OOS 9 - New Frontiers in Conservation Ecology of Tropical Amphibians and Reptiles

Tuesday, August 9, 2016: 8:00 AM-11:30 AM
Grand Floridian Blrm G, Ft Lauderdale Convention Center
Steven M. Whitfield, Zoo Miami
James I. Watling, James Carroll University
James I. Watling, James Carroll University
The combined threats of disease, habitat loss, and climate change are the major drivers of amphibian and reptile decline, threatening entire clades with extinction. The vast majority of amphibian and reptile diversity is harbored in tropical regions, making it imperative that we understand and respond to the scale of biodiversity loss in the tropics. Because this year’s ESA meeting finds us at the fringes of the New World tropics, it is appropriate to take this opportunity to consider some new frontiers in tropical amphibian and reptile conservation ecology. Although the chytrid fungus has devastated amphibian communities around the world, recent expeditions have identified resistant populations of species heretofore presumed to be extinct. New discoveries also suggest the possibility that probiotics isolated from resistant populations could be used to limit the future threat of the chytrid fungus. Although habitat loss remains the greatest threat to amphibian and reptile species, new models are forcing researchers to re-think the conceptual framework of patch dynamics in terrestrial ecosystems. Against the backdrop of these new scientific developments, approaches to conservation are evolving. This session aims to bring together researchers and conservation practitioners working in tropical countries around the world to evaluate the contemporary conservation landscape for amphibians and reptiles, and discuss the ongoing response to biodiversity loss.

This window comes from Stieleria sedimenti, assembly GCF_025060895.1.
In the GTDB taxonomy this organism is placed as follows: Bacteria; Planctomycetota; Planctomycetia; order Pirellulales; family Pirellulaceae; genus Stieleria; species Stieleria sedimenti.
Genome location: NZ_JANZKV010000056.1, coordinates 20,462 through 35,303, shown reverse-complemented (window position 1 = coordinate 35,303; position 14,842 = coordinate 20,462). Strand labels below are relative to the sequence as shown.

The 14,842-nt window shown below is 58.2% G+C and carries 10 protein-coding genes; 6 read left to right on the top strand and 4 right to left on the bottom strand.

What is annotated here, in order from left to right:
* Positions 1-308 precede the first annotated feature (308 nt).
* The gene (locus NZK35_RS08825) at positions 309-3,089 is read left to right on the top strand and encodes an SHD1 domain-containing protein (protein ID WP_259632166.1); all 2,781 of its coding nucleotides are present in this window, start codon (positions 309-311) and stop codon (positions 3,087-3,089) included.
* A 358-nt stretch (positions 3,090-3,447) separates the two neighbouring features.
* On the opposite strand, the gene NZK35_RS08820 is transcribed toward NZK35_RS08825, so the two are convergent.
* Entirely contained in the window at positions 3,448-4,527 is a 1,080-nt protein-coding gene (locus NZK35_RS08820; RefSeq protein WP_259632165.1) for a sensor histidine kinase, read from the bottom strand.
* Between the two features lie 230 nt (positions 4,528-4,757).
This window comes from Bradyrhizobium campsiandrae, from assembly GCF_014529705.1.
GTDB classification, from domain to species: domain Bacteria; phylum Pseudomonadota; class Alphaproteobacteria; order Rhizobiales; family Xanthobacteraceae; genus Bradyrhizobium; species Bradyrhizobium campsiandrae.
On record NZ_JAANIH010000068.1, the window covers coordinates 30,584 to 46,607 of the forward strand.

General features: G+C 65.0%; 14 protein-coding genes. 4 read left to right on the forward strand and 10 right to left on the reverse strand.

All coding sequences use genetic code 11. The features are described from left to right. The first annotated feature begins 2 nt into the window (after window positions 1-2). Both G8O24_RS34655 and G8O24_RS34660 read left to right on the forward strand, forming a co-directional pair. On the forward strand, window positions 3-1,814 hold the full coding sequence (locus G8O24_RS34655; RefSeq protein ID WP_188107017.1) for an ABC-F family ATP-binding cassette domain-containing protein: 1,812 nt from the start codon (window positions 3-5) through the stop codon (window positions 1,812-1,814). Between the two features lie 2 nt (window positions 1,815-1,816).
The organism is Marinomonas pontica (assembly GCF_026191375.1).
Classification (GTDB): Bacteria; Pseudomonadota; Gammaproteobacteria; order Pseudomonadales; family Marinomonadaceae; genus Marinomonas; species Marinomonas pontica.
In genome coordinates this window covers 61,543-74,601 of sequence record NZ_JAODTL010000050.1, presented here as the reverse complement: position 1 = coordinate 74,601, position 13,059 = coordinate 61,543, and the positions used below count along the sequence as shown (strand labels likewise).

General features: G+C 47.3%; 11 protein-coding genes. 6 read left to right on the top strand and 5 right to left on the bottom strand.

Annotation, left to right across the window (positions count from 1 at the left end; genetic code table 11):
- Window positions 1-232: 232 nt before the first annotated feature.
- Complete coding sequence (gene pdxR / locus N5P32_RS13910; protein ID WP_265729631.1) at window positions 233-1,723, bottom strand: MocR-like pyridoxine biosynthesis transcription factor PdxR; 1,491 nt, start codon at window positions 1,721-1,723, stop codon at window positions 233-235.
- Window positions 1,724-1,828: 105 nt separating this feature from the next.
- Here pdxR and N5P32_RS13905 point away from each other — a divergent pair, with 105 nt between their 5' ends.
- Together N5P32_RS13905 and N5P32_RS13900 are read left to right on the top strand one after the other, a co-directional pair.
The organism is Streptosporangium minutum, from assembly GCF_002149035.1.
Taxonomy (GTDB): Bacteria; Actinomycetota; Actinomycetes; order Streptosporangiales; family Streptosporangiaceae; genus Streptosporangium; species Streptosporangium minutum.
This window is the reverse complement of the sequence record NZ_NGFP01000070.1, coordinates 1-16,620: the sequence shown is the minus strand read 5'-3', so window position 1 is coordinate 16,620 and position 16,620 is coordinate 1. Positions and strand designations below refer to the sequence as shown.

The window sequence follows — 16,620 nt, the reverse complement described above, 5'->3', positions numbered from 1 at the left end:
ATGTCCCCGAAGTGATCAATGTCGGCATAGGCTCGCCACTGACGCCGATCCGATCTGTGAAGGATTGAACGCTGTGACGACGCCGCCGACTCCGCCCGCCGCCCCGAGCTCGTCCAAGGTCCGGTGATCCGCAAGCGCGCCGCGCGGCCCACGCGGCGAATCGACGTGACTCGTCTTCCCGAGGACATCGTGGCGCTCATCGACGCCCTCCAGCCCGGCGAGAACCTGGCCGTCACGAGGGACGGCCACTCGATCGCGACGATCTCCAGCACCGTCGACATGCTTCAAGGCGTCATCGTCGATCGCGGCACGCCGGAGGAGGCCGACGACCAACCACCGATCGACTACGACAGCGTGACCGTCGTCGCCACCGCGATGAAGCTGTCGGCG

8:00 AM
 "Lizards on the Loose": Harnessing the citizen science power of high school students to conduct herpetofauna surveys
James T. Stroud, Fairchild Tropical Botanical Garden; Andrew C. Battles, University of Rhode Island; Zachary Chejanovski, University of Rhode Island; Kenneth J. Feeley, Fairchild Tropical Botanical Garden; Amanda Noble, Fairchild Tropical Botanical Garden; Jason J. Kolbe, University of Rhode Island
8:20 AM
 Enigmatic amphibian survival follows enigmatic decline: A turning point for amphibian conservation?
Steven M. Whitfield, Zoo Miami; Juan Abarca, Universidad de Costa Rica; Gilbert Alvarado, Universidade de São Paulo; Jacob L. Kerby, University of South Dakota
8:40 AM
9:00 AM
 Climate change, rapid deglaciation, and amphibians at extreme elevations in the tropical Andes
Kelsey E. Reider, Florida International University; Tracie Seimon, Wildlife Conservation Society-Bronx Zoo; Maureen A. Donnelly, Florida International University
9:30 AM Cancelled
9:20 AM
9:50 AM
 How does it end? Evolution in disease dynamics in a tropical amphibian community
Jamie L Voyles, University of Nevada, Reno; Cori Richards-Zawacki, University of Pittsburgh; Erica Rosenblum, University of California, Berkeley
10:10 AM
 Context-dependency of amphibian-Bd-microbiome interactions in the Neotropics: Implications for future ecological research and conservation
Daniel Medina López, Virginia Tech; Myra C. Hughey, Virginia Tech; Matthew H. Becker, Virginia Tech; Jenifer B. Walke, Virginia Tech; Thomas P. Umile, Villanova University; Elizabeth A.i Burzynski, Villanova University; Anthony A. Iannetta, Villanova University; Kevin P. C. Minbiole, Villanova University; Lisa K. Belden, Virginia Tech
10:30 AM
 Conservation activities in tropical plantations: A case study of tea plantations from the Southern Western Ghats
Lilly Eluvathingal, Florida International University; Maureen A. Donnelly, Florida International University
10:50 AM
 Thermal and hydric relations of Australian tropical rainforest frogs: A long way from constant
Ross A. Alford, James Cook University; Jodi J. L. Rowley, Australian Museum; Elizabeth A Roznik, University of South Florida; Robert Puschendorf, Plymouth University
11:10 AM
 Faunal rescue in Brazil: Bridging the gap between scientific knowledge and practice
Julia Laterza, John Carroll University; James I. Watling, James Carroll University